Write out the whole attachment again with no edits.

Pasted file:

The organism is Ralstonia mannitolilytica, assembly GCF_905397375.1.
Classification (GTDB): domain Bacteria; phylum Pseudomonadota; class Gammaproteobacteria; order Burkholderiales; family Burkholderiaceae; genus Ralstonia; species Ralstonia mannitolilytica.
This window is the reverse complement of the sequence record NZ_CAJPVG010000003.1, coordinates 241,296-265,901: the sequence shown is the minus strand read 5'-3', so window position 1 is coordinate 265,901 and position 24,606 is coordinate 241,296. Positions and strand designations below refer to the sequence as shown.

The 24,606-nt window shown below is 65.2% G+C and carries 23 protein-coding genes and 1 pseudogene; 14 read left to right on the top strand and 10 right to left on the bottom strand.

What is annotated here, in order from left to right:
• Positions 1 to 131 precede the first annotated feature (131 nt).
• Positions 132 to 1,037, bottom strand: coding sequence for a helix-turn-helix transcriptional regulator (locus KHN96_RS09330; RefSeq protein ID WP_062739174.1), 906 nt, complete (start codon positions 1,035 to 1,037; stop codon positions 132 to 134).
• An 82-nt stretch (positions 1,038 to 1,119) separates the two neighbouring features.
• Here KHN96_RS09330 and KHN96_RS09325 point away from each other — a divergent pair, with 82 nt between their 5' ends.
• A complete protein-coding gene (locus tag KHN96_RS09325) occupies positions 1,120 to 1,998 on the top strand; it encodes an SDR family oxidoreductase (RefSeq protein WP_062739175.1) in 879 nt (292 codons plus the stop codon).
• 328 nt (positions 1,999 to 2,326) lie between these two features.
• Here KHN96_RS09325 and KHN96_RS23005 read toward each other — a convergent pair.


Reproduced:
The organism is Ralstonia mannitolilytica, assembly GCF_905397375.1.
Classification (GTDB): domain Bacteria; phylum Pseudomonadota; class Gammaproteobacteria; order Burkholderiales; family Burkholderiaceae; genus Ralstonia; species Ralstonia mannitolilytica.
This window is the reverse complement of the sequence record NZ_CAJPVG010000003.1, coordinates 241,296-265,901: the sequence shown is the minus strand read 5'-3', so window position 1 is coordinate 265,901 and position 24,606 is coordinate 241,296. Positions and strand designations below refer to the sequence as shown.

The 24,606-nt window shown below is 65.2% G+C and carries 23 protein-coding genes and 1 pseudogene; 14 read left to right on the top strand and 10 right to left on the bottom strand.

What is annotated here, in order from left to right:
• Positions 1 to 131 precede the first annotated feature (131 nt).
• Positions 132 to 1,037, bottom strand: coding sequence for a helix-turn-helix transcriptional regulator (locus KHN96_RS09330; RefSeq protein ID WP_062739174.1), 906 nt, complete (start codon positions 1,035 to 1,037; stop codon positions 132 to 134).
• An 82-nt stretch (positions 1,038 to 1,119) separates the two neighbouring features.
• Here KHN96_RS09330 and KHN96_RS09325 point away from each other — a divergent pair, with 82 nt between their 5' ends.
• A complete protein-coding gene (locus tag KHN96_RS09325) occupies positions 1,120 to 1,998 on the top strand; it encodes an SDR family oxidoreductase (RefSeq protein WP_062739175.1) in 879 nt (292 codons plus the stop codon).
• 328 nt (positions 1,999 to 2,326) lie between these two features.
• Here KHN96_RS09325 and KHN96_RS23005 read toward each other — a convergent pair.